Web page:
• Top-3 Accuracy: An accuracy of 1 is obtained if the correct answer exists in any of the three most probable answer sequences from 1 to 3 in the model.
  • Grounding Distance: Used to evaluate the degree of model error. If the answer produced by the model is a word in the domain (e.g. "pink" in the color domain), the Euclidean distance between two points in that space is used for evaluation. If the answer is outside the domain, we set a very large value for this metric.

For grounding distance, an example of the results of this metric for ground truth and predicted results are shown below.

This table shows the actual predictions of the GPT-3 model. For example, if "wine" is predicted when the ground truth is "dark red", the grounding distance is 76.5.


Set the following two random baselines as baselines.

  • R-IV (Random In-Vocabulary): selects a random token from the entire vocabulary of the model. (Naturally, it shows almost zero performance on all tasks.)
  • R-ID (Random In-Domain): Randomly select a word (e.g. color) in the domain.

experimental results

On the ability to generalize to the unseen world

Among the three tasks, we will experiment with Spatial Terms and Cardinal Directions. An example of an input to the model is as follows.

Here, the concepts (direction and orientation) included in each task at the time of evaluation are all included in the data previously given to the model. In other words, there is no such thing as "up" or "down" appearing in the evaluation, even though only "right" and "left" appeared in the training data. The data is given to the model in the form of 20 examples of concepts consisting of eight directions or pairs of up, down, left, and right.

The results are as follows

The model with the largest number of parameters (GPT-3) performs with a top-1 accuracy of about 0.45 for both the original and rotated worlds, with performance degrading for the random world. This is a desirable result, although the accuracy is not high, and the model generalizes successfully to two-dimensional space to some extent.

On the other hand, for the other models, the performance is below even the R-ID setting, which means that they almost fail to learn.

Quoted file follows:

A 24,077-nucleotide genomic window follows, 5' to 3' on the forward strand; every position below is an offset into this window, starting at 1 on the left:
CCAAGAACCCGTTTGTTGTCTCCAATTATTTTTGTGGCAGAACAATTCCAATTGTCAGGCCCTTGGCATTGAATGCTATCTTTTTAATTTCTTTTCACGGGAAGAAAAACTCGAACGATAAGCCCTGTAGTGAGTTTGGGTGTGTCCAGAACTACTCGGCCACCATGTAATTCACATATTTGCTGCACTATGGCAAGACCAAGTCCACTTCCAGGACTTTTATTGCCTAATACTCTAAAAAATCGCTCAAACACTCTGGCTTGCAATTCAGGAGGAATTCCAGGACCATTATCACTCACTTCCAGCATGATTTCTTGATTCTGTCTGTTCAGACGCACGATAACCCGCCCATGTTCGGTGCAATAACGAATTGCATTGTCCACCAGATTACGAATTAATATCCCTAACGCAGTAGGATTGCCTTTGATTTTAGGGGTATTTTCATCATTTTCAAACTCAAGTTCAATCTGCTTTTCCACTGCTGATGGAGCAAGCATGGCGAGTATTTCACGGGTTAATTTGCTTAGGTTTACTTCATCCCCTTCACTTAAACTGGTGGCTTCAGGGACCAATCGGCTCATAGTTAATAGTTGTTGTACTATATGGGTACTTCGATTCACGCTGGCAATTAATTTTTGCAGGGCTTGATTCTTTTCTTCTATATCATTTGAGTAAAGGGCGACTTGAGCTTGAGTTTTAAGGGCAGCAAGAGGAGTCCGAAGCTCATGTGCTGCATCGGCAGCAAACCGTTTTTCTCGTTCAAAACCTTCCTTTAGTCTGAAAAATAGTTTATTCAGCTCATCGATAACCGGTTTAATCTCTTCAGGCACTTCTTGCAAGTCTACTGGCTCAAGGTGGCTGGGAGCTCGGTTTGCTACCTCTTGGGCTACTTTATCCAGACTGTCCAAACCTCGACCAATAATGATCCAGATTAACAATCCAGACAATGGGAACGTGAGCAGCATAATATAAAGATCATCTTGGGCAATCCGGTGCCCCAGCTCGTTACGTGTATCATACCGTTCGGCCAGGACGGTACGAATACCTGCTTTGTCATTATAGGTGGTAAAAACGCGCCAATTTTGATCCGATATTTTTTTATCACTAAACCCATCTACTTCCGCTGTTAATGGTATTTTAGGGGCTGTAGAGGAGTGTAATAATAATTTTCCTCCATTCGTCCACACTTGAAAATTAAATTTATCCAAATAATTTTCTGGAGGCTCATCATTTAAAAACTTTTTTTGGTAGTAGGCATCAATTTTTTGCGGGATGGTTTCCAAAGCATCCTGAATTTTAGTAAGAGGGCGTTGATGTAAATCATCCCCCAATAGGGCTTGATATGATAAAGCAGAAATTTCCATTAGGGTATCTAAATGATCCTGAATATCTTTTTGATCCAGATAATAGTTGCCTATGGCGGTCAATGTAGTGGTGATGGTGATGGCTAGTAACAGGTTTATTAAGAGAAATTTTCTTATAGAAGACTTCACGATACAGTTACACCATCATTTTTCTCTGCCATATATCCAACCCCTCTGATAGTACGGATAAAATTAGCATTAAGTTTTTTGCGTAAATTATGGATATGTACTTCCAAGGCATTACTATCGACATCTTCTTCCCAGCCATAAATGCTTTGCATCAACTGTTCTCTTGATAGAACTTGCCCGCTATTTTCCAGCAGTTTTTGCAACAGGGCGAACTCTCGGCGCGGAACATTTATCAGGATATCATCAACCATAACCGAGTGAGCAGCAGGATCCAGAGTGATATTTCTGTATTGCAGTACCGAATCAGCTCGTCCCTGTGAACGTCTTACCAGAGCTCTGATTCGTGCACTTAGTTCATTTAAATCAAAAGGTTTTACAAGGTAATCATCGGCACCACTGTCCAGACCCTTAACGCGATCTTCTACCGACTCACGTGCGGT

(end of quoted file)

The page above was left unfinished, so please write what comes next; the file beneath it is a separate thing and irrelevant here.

On the ability to generalize to unseen concepts

Next, we experiment with tasks that include RGB Colours. In this case, an example input to the model would be as follows

Here, some of the concepts (direction, orientation, color) included in each task at the time of evaluation are not included in the data previously provided to the model. In other words, there are cases where only "right" and "left" appear during training, but "up" and "down" appear during evaluation.

More specifically, for Spatial Terms and Cardinal Directions, the data given 20 examples in advance contain $n-1$ concepts, and the data containing the remaining one is used during evaluation.

Due to a large number of concepts in RGB Colours, 60 examples are given in the pre-given data.

The results are as follows

As before, the model with the largest number of parameters (GPT-3) performed better than random. In particular, the RGB Colours task shows a Top-1 accuracy of over 40%, which is desirable given the difficulty of the task. The results of the Top-1 and Top-3 accuracy when calculating the Top-1 and Top-3 accuracy with only complete matches instead of partial matches are as follows.

The results for the average grounding distance for the RGB Colours task are also shown below.

The largest model performed significantly better than random (the smaller the number the better). In addition, when asked whether the model's predictions were concepts within its domain (e.g., if it was the Cardinal Directions task, would any of the eight orientations have been generated), the smallest model yielded 53% and the largest model 98% of the responses within its domain.


In this article, I introduced a study that deals with a very interesting problem related to grounding, which addresses whether language models trained only on textual data can ground into (real-world-like) conceptual spaces, such as three-dimensional color spaces or two-dimensional spaces The following is an example of the use of the

Experimental results showed some success in this attempt for GPT-3, which has a very large number of parameters.

This result may suggest an interesting possibility that language models trained only on text may be able to successfully map or ground the language space to a different conceptual space, depending on very few examples.